Introduction: Research has not been conducted on physical activity (PA) in early child education and care (ECEC) settings in low-income, rural communities in South Africa. This study aimed to 1) describe the PA environment of these settings and 2) identify child and contextual factors associated with PA in these settings. By understanding PA in this environment, it would be possible to identify context-specific opportunities, including with teachers, to overcome potential challenges and maximize PA in a low- and middle-income country setting.
Methods: The study was conducted in rural Bushbuckridge, Mpumalanga in 2014. Preschool-aged children (n=55) were recruited from five ECEC settings, including three preschools and two primary schools, where preschool-aged children are in their reception year, Grade R. Preschool environment characteristics were assessed using an observational tool adapted from existing tools. Children’s PA was assessed using the Observational System for Recording Physical Activity in Children – Preschool Version. Differences between Preschool and Grade R settings were assessed using χ(chi)2 analyses, and multinomial logistic regression analysis was used to determine factors associated with PA in the ECEC settings.
Results: The PA environment differed between Preschool and Grade R ECEC settings in terms of space (Preschool<Grade R, p<0.001) and fixed equipment (Preschool>Grade R, p<0.001). On average, children spent 28.7% of their day in the ECEC settings engaged in PA, of which 22.3% was moderate- to vigorous-intensity PA (MVPA). Children spent thegreatest proportion of the day in sedentary activities (69.9%) and this differed significantly between Preschool (63.2%) and Grade R children (81.3%, p<0.001). Preschool children were significantly more active than Grade R children, and spent greater proportions of time in light-intensity PA (8.6% vs. 2.7%, p<0.001) and MVPA (25.4% vs. 15.3%, p<0.001). Irrespective of ECEC setting, children were significantly more likely to participate in MVPA if they were outdoors (p=0.001), and significantly less likely to do MVPA if they were overweight/obese (p=0.006).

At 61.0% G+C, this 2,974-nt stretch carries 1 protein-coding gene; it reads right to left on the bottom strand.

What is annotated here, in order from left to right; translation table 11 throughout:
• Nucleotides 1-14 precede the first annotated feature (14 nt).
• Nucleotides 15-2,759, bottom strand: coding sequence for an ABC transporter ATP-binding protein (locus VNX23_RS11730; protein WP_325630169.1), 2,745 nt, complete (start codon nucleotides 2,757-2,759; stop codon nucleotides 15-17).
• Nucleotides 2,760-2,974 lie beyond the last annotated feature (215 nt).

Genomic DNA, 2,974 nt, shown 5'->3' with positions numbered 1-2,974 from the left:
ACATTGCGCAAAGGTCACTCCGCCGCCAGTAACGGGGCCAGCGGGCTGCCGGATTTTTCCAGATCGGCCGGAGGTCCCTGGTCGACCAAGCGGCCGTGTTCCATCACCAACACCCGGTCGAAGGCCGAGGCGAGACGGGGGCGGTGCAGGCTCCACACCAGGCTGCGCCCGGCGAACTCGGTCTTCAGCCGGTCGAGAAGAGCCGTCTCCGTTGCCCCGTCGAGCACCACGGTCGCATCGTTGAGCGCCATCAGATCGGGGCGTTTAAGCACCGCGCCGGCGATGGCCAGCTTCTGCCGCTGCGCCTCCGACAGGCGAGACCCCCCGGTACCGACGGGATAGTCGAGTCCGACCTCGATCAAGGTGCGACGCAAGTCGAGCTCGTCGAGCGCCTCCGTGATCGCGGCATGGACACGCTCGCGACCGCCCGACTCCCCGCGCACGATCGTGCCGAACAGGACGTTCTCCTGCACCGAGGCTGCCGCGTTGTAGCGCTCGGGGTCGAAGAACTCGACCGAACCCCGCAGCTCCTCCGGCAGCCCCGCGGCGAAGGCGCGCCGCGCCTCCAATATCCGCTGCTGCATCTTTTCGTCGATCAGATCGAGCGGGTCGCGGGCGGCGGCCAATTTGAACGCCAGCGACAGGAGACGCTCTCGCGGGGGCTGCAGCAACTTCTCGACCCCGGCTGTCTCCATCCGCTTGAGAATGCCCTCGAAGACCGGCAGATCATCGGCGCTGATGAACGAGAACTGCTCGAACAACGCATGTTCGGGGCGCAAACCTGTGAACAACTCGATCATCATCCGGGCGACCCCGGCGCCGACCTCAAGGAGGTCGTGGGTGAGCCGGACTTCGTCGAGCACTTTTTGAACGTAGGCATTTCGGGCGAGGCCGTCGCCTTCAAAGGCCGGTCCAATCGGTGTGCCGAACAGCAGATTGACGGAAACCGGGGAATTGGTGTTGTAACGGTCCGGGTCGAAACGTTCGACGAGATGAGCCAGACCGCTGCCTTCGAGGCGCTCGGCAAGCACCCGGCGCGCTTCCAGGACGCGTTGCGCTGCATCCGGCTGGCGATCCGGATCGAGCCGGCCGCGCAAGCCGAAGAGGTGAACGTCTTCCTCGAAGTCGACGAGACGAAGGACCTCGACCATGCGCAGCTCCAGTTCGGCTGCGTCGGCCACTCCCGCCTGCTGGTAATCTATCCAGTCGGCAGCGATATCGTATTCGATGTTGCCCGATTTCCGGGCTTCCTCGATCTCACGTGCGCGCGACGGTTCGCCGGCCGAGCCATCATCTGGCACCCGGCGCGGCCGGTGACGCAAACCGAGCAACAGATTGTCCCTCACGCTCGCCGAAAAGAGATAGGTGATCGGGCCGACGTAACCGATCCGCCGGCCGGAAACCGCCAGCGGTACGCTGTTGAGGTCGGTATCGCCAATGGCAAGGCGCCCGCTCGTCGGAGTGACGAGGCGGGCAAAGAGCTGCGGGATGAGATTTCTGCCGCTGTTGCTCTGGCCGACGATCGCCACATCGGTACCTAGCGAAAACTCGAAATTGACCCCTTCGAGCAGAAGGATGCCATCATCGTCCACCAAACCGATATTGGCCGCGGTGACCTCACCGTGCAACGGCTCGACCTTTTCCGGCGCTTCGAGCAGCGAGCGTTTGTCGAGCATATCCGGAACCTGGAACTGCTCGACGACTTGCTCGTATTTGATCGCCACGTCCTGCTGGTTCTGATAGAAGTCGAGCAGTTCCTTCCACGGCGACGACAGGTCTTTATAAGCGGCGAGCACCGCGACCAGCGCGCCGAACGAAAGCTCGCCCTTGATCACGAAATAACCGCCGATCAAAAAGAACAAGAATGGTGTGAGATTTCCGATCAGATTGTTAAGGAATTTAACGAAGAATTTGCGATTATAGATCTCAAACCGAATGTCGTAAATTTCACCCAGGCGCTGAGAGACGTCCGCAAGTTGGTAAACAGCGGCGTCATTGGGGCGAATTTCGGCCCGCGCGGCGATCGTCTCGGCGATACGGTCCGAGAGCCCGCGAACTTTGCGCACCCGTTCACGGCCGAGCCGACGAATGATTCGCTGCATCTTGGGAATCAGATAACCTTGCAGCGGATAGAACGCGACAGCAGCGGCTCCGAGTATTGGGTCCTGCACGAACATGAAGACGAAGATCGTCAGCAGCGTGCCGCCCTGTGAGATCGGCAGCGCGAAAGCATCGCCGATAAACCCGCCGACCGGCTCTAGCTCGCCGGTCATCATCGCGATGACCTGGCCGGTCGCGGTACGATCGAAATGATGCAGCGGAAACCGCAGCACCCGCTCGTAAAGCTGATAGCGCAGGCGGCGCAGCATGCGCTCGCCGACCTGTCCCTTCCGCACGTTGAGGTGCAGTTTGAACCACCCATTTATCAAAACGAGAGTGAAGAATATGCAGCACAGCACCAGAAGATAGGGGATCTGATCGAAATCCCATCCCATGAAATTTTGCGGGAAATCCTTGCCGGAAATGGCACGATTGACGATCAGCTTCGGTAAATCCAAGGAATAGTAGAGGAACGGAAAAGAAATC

Conclusions: These findings provide insight into child-level and contextual factors associated with preschool-aged children’s PA within ECEC settings in a low-income, rural community in South Africa. Particularly, the physical and social features of ECEC settings are important in the promotion of PA. Findings from this study suggest that it is necessary to upskill and encourage teachers in ECEC settings to maximise opportunities for PA in rural low-income communities in South Africa.